It has taken eight years and over 130 CDs but FSM finally releases a score by the great Ennio Morricone: Guns for San Sebastian (1968), commonly known as a western but more accurately a historical adventure set in Mexico circa 1750. The film stars Anthony Quinn as an outlaw who is mistaken for a priest and protects a humble village against a violent tribe of Indians; Charles Bronson is the antagonist and Anjanette Comer the love interest. Filmed in Mexico, the international production is a sunburnt, action-packed look at a violent time in colonial Latin American history. The late 1960s were an especially fertile period for Ennio Morricone, whose prolific genius has enhanced hundreds of films for over 40 years. By 1968 Morricone had already scored the groundbreaking Dollars trilogy for Sergio Leone—establishing the revolutionary style for the "spaghetti" westerns—and Guns for San Sebastian preceded their western masterpiece, Once Upon a Time in the West.
The Limited Deluxe Edition features 23 songs (an additional 7 songs) including all the original songs performed in the film by Jeff Bridges and Colin Farrell, "The Weary Kind" performed by Ryan Bingham (the theme song heard in the film's trailer and closing credits) and music featured in the film by Waylon Jennings, Lucinda Williams, Buck Owens, Sam Phillips and many more. It is packaged with a 12 page booklet featuring liner notes, lyrics and photographs. The soundtrack was co-produced by 10-time Grammy Award winner T Bone Burnett. Burnett, who co-produced the soundtrack with guitarist/songwriter Stephen Bruton. Synopsis Four-time Academy Award® nominee JEFF BRIDGES stars as the richly comic, semi-tragic romantic anti-hero Bad Blake, a broken-down, hard-living country music singer who's had way too many marriages, far too many years on the road and one too many drinks way too many times.
Produced, arranged, and composed by Eric Serra, the soundtrack to director Luc Besson's smash movie La Femme Nikita was the third collaboration between the pair, following Subway and The Big Blue. Many of the soundtrack's nearly two dozen cuts are brief (less than a minute and a half) and, therefore, offer little outside of the context of the film (although the simple, piano-based "The Last Time I Kiss You" is an exception). Like the film, the music from it is highly stylized, but it lacks the film's heart and is, instead, a mostly cold, bloodless collection of synthesizer noodlings and generic guitar riffs (with the odd saxophone). Some of the better moments include the introductory "Rico's Gang Suicide," the hypnotic swagger of "NPOKMOP," the metallic surf guitar of "Let's Welcome Victor," and the genuinely moving "We Will Miss You".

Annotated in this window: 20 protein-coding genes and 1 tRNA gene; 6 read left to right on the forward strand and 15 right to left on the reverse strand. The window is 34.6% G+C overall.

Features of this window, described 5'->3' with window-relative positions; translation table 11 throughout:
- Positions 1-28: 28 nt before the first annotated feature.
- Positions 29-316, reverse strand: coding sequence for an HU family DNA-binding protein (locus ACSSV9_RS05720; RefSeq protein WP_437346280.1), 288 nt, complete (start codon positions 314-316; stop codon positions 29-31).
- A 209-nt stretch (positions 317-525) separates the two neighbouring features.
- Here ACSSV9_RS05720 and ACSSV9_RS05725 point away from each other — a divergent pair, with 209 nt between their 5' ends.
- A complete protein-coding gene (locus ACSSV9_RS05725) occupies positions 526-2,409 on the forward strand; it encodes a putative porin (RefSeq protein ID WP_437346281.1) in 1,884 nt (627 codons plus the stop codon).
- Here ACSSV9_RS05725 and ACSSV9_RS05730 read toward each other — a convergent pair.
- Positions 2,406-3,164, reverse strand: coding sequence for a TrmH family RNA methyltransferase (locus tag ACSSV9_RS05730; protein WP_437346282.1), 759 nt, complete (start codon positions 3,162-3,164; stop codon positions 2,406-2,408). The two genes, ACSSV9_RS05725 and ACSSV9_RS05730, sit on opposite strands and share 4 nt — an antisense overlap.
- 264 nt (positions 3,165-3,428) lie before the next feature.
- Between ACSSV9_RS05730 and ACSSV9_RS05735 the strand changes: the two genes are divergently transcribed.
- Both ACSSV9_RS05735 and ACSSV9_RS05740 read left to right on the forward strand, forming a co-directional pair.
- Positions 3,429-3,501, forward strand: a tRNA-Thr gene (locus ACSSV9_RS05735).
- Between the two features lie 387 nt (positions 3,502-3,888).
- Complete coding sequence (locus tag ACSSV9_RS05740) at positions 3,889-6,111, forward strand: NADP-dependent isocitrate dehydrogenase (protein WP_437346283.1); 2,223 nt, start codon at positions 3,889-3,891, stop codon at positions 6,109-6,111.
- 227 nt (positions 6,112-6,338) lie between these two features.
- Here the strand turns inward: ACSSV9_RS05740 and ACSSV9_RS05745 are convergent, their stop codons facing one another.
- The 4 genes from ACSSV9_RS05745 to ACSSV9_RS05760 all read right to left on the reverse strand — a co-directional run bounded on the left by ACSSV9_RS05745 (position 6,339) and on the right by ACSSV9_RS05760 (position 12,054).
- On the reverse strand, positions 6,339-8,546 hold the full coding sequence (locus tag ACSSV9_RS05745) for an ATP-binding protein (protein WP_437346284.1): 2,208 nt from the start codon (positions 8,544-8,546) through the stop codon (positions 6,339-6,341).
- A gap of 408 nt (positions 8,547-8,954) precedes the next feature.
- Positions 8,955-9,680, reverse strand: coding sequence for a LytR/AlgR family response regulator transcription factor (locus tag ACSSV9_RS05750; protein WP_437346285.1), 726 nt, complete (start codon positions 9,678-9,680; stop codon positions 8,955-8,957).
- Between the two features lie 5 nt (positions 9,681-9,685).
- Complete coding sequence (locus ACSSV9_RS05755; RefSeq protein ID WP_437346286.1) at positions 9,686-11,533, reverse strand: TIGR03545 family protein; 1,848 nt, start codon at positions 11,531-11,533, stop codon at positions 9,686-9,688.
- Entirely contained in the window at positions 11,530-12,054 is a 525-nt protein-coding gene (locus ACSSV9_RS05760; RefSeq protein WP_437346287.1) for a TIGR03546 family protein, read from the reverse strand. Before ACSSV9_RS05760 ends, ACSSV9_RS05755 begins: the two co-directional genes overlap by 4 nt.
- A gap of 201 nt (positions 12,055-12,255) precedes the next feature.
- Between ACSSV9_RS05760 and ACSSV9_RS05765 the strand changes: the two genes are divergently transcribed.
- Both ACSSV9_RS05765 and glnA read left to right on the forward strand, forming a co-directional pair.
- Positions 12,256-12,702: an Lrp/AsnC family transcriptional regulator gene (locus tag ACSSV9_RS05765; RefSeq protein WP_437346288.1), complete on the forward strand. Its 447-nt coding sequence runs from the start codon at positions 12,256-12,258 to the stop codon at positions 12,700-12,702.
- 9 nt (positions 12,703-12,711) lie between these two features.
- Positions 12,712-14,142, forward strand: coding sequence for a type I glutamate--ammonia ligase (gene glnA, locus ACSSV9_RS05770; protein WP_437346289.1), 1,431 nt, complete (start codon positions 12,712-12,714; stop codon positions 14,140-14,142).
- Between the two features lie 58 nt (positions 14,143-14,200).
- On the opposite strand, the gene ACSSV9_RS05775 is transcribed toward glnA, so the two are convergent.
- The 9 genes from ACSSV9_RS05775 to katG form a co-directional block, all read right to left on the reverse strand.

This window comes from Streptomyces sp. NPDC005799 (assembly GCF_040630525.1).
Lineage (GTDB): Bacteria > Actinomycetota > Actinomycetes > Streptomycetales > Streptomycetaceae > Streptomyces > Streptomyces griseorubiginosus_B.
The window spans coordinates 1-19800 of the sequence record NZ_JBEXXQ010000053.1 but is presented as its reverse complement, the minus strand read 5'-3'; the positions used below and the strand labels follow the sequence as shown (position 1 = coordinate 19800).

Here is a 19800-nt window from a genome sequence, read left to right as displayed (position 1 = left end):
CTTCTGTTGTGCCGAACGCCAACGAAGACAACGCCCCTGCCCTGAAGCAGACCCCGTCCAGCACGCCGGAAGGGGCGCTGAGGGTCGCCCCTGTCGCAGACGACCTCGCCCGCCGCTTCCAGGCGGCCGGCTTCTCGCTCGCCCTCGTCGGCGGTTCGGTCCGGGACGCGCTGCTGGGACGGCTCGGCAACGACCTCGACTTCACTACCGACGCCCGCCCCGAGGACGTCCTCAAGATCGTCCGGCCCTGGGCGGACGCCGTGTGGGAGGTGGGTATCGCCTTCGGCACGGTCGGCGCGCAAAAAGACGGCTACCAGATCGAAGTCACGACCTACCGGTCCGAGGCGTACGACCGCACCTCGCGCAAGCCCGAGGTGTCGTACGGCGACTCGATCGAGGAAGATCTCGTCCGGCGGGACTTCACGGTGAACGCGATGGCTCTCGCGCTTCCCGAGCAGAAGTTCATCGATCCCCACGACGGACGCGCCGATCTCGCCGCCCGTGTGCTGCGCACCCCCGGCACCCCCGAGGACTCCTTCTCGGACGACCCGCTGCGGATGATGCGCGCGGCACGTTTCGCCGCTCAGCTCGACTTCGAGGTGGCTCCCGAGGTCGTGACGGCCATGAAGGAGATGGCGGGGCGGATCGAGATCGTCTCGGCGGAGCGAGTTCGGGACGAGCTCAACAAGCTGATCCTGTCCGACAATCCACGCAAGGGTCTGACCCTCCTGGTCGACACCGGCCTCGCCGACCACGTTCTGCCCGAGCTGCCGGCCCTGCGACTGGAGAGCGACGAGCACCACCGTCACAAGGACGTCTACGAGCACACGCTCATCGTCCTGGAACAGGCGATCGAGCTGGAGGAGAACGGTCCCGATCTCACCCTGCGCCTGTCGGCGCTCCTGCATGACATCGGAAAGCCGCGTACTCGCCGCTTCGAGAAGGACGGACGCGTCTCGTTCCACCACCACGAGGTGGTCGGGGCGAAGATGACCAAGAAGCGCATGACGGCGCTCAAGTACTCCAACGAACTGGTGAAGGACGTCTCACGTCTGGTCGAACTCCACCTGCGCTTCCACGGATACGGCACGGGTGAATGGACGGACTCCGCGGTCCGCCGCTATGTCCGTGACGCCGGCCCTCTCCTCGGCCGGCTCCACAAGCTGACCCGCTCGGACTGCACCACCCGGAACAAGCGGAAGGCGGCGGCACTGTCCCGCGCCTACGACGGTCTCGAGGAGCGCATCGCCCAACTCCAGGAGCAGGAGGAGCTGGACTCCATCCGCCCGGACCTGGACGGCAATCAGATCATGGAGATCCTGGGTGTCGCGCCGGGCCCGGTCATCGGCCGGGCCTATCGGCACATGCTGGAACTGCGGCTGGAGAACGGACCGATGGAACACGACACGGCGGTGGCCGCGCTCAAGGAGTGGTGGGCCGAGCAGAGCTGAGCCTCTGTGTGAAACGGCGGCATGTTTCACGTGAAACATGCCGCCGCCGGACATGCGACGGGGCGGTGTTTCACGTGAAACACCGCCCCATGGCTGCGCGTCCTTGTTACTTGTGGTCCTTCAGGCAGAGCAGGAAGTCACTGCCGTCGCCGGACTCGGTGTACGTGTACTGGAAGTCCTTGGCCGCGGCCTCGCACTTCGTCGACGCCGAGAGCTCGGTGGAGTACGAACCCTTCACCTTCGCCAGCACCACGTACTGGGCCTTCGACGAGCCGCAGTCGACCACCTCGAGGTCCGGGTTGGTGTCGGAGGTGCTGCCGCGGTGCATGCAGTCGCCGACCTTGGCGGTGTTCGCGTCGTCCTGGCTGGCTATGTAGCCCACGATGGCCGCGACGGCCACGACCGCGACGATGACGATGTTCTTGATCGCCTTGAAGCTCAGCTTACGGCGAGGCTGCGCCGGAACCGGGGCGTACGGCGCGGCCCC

A movie as appealing and savory as the heaping piles of dinosaur sh*t that pass for its sight gags, 1980's Caveman ranks among the worst bombs Hollywood ever produced. Though a vehicle for Ringo Starr, the erstwhile Beatle did not record the film's soundtrack, with that, uh, "honor" going to the great screen composer Lalo Schifrin. Somehow Schifrin manages to rise above it all – especially given the circumstances, his Caveman score ain't half bad: though its epic sweep would have been far better suited for a movie worth watching, this is the kind of melodramatic score harking back to Hollywood's golden era, complete with eruptions of brass and strings. And in keeping with the prehistoric plot, there's even a tribal energy to the percussion – sounds silly, but it works.
Pretty Woman is noted for its musical selections and hugely successful soundtrack. The film features the song "Oh, Pretty Woman" by Roy Orbison, which inspired the movie's title. Roxette's "It Must Have Been Love" reached No. 1 on the Billboard Hot 100 in June 1990. The soundtrack also features "King of Wishful Thinking" by Go West, "Show Me Your Soul" by the Red Hot Chili Peppers, "No Explanation" by Peter Cetera, "Wild Women Do" by Natalie Cole and "Fallen" by Lauren Wood. The soundtrack went on to be certified three times platinum by the RIAA.